The Mobile Health Clinic Is Deployed in Cité Soleil
Most health centers are closed in Cité Soleil due to armed gang related violence. The mobile clinic intensifies the fight against cholera and malnutrition.
Eveline knew that her day would be busy, and that she would have a lot to do with women who haven’t got access to any quality health care for a long time. The crowd that has formed around her is made up mostly of women, their babies on their lap.
“If the mother has cholera, should she continue breastfeeding her baby or not?” Eveline asks in a very loud voice to a dubious audience. “She should continue breastfeeding them. The child cannot catch cholera through breastfeeding. Do you understand?” she insists. “Yes,” the women respond in unison.
Eveline Dominique Chery is an UNICEF expert in maternal, neonatal, and infant health in Haiti. Since cholera resurfaced, she has been working night and day to adequately meet the needs of women and children exposed to the disease. Today, she is in Cité Soleil, an area plagued by gang warfare, where access to basic social services is very limited. UNICEF, the Ministry of Public Health and Population (MSPP) and the partner NGO Medicos del Mundo Argentina have deployed a mobile health clinic there to fight cholera and malnutrition.
Most of the population of Cité Soleil live under sieged by gangs. Children and families face an acute lack of access to health, food and drinking water. Access to basic services, such as health centres, is considerably reduced. Only 4% of the population use public health centers and 64% are served by NGOs such as Doctors Without Borders.
Deploying a mobile clinic in Cité Soleil is not an easy task and requires a lot of effort at different levels. As the commune is controlled of armed groups, the principle of "Do No Harm" must be applied. Beforehand, a security assessment is carried out to ensure that the clinic can be deployed in the area, and that women and children can access it, without putting themselves in danger. So, with the partner NGO, a team of doctors and nurses is put together, furniture equipment made up of tables and folding chairs, hygiene kits, and medical supplies such as essential medicines for the care of children, women and men, vaccines to catch up with some children’s immunization schedule, MUAC tapes to screen for malnutrition and Plumpy'Nut to treat it, assembled. The clinic is deployed. It consults around 200 people a day, 90% of whom are children under five.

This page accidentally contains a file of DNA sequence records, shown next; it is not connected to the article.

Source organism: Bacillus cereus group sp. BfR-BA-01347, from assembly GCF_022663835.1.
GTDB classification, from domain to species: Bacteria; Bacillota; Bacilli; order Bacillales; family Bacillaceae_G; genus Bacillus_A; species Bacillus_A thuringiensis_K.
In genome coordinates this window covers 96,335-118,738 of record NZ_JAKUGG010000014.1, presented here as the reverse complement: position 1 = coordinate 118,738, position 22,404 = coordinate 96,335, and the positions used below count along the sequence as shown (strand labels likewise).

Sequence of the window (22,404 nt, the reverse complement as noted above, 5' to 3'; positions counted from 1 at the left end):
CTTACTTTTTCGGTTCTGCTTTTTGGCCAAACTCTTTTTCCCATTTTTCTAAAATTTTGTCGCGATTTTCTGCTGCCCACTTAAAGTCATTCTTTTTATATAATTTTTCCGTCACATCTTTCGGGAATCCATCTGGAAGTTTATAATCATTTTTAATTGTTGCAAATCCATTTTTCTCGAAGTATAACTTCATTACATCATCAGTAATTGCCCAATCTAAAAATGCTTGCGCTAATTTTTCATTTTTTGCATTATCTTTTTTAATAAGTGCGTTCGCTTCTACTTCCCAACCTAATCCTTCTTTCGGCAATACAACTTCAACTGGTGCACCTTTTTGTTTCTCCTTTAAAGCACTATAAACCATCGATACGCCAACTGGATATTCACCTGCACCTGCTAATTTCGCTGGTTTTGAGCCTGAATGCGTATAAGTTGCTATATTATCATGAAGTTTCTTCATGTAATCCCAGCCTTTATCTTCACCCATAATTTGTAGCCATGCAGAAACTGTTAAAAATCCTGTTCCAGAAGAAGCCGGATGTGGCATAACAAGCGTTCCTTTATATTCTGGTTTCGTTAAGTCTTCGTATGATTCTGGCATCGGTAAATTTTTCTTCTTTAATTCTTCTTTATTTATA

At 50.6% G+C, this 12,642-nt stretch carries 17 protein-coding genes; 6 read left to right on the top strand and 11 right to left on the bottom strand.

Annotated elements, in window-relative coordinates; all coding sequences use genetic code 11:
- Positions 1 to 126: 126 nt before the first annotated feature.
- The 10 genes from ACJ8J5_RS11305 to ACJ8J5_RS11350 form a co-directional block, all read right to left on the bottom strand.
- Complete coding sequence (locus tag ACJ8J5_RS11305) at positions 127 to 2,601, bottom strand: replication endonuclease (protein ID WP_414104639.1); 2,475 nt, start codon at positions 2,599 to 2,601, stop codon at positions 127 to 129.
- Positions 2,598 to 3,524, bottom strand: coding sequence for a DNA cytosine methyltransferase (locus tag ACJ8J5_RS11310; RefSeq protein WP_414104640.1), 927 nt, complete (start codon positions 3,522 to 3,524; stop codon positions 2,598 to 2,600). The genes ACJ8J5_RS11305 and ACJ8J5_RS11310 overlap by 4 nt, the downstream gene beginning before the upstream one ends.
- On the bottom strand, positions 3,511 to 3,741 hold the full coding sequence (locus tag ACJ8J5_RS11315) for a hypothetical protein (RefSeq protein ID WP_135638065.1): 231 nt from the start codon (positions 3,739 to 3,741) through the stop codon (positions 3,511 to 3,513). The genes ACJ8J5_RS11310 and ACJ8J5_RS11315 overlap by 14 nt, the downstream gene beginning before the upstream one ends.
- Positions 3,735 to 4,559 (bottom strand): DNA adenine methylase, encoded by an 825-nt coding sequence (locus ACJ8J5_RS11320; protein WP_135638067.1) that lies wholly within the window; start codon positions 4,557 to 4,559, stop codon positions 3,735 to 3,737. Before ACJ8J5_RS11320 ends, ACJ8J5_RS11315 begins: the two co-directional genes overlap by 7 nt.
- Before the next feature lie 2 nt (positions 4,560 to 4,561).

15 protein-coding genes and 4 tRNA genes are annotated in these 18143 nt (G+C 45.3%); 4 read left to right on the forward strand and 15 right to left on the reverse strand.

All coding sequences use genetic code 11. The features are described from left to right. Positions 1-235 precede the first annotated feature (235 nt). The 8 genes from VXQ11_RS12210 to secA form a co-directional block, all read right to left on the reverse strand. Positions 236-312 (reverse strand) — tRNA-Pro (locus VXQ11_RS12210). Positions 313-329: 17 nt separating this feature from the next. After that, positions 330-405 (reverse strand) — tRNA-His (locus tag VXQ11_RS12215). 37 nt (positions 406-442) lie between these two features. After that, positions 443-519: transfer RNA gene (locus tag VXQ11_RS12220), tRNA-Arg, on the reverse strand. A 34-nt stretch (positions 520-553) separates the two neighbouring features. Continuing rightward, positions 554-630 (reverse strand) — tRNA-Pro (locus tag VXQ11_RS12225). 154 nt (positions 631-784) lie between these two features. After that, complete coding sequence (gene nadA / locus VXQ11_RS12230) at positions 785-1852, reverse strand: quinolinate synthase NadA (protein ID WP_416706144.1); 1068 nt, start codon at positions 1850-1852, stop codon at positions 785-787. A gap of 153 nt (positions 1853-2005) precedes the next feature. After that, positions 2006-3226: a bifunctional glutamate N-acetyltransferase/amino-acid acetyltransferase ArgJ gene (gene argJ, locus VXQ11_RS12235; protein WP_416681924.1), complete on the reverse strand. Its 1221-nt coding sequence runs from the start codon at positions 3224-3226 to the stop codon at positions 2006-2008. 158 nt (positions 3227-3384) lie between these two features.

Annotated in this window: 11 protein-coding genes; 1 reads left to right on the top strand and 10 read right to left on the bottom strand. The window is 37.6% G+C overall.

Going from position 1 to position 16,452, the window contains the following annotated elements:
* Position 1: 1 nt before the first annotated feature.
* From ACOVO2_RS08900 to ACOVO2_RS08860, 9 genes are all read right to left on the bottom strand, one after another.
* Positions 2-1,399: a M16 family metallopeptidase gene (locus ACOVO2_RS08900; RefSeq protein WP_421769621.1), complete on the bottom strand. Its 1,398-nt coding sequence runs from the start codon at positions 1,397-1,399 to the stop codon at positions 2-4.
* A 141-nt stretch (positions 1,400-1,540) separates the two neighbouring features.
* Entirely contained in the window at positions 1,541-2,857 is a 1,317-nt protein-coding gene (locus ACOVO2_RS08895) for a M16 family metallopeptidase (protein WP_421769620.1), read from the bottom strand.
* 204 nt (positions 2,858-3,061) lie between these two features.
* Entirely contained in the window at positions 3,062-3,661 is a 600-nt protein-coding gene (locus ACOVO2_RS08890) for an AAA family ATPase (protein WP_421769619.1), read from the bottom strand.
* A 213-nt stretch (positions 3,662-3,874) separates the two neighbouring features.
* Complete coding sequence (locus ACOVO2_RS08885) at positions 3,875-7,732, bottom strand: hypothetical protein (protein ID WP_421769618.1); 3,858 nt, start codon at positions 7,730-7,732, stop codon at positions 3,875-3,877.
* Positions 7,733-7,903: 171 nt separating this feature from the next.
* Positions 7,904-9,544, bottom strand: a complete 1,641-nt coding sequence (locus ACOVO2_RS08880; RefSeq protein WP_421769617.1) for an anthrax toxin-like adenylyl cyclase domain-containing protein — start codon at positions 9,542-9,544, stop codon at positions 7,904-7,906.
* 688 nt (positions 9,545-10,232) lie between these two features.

“As part of the mobile clinic, a team of health personnel screens all malnourished children and treats all malnourished children. And if there are serious cases that are beyond their competence, they refer them to other hospitals in the area,” explains Eveline.
In Cité Soleil, one child in five suffers from malnutrition. A rapid nutritional assessment conducted in April revealed 20% global acute malnutrition and 5% severe acute malnutrition. Children suffering from severe acute malnutrition are at least three times more likely to die from cholera. And that’s the case of Angelie Mompremier’s two-year-old.
“My baby can eat but she can't find food. She only takes breast milk when I have no other foods to give her. Before, she wasn’t usually sick but these days she is malnourished and sometimes has diarrhoea. The doctors gave me Plumpy'Nut and medicine. I have to give it to him twice a day,” says the 40-year-old mother, quite worried for her child’s health.
Plumpy'Nut is a ready-to-use therapeutic food (RUTF), a high-energy peanut paste containing sugar, vegetable oil and skimmed milk powder, and enriched with vitamins and minerals. By taking 3 sachets a day for six to eight weeks, a child suffering from severe malnutrition can recover completely.
Two months after the outbreak was declared on 2 October 2022, Haiti has reached its first 1,000 confirmed cholera cases and 270 deaths. With the mobile health clinic, community health workers known as ASCP educate families on how to prevent cholera and how to provide emergency aid to a person who presents symptoms of the disease, which are diarrhea and vomiting. Houses with suspected cases reported are immediately disinfected.
“With the great number of cases of cholera reported in Cité Soleil, the mobile clinic is an opportunity for the medical team to identify children who have diarrhea, all those who show symptoms of cholera, children and adults alike, and offer them an initial care here and afterwards, they are referred to hospitals where they can be hospitalized,” says Eveline.
UNICEF continues to deploy the mobile clinic in Cité Soleil where most health centers are closed or no longer operational because staff cannot access them due to insecurity. At the same time, one of the few health centres still operational in the area is supported with equipment and medical supplies.
In 2023, UNICEF will provide life-saving goods and services to children and vulnerable populations in the context of insecurity, health and social and economic crises in Haiti, provided that sufficient and timely funding of US$210.3 million requested is received.